ALBUM REVIEW: Wiz Khalifa – ‘Khalifa’


As I sat down to listen to Wiz Khalifa’s new offering I decidedly told myself “I must listen with an open mind”, this was a wise decision as the self-titled Khalifa soon began to enrage my inner critic and in some sense my political conscience.

This album, to me, is extremely monotonous and fraught with boring and repetitive tracks (not even soliciting the use of the word song). I truly believe that the backing tracks were mainly a result of someone (or something) falling upon a drum track, and thus a Wiz Khalifa song was born. Musically, the album is mind-numbing and tiresome warranting physical spasms of frustration.

Lyrically these tracks are terrible with the themes and politics being all over the place. The fact that many of them begin with a physical groan by Khalifa himself reflected my attitude towards his lyrics. He seems to have a Freudian neurosis with the ideals of drugs, money and violence so much so that his somewhat righteous message of black liberation is drowned out. In particular, the track “Zoney’” shifts dramatically from drug references to a child’s voice saying, “I love you daddy”.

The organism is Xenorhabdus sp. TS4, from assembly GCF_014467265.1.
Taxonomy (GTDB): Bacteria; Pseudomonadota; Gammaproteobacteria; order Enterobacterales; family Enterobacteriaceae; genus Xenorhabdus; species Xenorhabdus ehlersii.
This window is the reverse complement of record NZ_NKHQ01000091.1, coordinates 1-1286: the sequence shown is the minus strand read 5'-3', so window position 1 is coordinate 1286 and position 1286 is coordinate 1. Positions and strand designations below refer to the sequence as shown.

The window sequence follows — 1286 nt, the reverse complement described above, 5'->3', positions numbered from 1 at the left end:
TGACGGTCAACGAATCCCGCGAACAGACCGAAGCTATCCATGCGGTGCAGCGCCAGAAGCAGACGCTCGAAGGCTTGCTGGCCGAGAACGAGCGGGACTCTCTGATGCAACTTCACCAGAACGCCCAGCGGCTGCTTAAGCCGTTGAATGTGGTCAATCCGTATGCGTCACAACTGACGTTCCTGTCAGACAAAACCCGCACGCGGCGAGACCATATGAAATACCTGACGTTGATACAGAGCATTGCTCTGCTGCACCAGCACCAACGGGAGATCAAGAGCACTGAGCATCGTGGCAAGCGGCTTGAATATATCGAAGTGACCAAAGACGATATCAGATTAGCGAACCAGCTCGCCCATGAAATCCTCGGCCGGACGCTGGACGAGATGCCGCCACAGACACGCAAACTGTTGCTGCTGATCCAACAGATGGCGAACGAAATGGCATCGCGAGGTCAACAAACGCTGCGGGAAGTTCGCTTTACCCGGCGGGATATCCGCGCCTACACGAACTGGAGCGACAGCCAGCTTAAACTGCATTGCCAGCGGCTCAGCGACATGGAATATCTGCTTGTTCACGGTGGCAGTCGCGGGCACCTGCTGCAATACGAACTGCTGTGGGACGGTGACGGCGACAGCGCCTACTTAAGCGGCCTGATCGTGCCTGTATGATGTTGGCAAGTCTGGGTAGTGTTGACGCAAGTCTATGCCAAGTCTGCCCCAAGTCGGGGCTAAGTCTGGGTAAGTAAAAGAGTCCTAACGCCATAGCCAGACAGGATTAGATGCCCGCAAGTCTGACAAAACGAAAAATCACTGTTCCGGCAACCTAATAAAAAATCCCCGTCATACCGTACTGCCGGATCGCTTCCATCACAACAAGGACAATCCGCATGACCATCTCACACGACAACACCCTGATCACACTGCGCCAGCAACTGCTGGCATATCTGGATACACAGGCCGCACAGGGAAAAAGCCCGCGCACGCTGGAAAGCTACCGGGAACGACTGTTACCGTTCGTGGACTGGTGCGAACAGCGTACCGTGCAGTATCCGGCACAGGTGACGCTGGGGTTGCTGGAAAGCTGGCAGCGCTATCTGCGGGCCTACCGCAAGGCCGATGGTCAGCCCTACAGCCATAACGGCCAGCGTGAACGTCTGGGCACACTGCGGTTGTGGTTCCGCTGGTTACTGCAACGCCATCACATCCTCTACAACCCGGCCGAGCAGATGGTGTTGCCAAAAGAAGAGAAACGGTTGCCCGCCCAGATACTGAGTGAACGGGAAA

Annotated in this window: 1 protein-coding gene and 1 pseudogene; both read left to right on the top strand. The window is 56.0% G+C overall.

However, the aspects of Khalifa that truly enrage me are the rare demonstrations of musical talent, in particular the 30 seconds or so of piano at the end of “BTS”. Above all, the track “Call Waiting” is a brilliant blend of blues, motown, funk, and jazz reminding me of Chicago blues. “Call Waiting” is musically saturated with various instruments which were clearly recorded in a studio (in contrast to the electronic fluff contained within the rest of the album) which blend together well creating a fantastic groove. What is more “Call Waiting” is absent of obscenities and seems to have a discernible and meaningful theme running throughout the song, something which is a welcome addition when compared to the rest of the album.

“Call Waiting” infuriated me beyond belief as it demonstrates a clear ability and talent, something which is absent in the rest of the obscenity filled album. In summary, I believe that Khalifa is a disaster that seems to have been created as filler for one song, and is largely devoid of musical talent and frankly an insult to any listener.

Review by Thomas Gibbens

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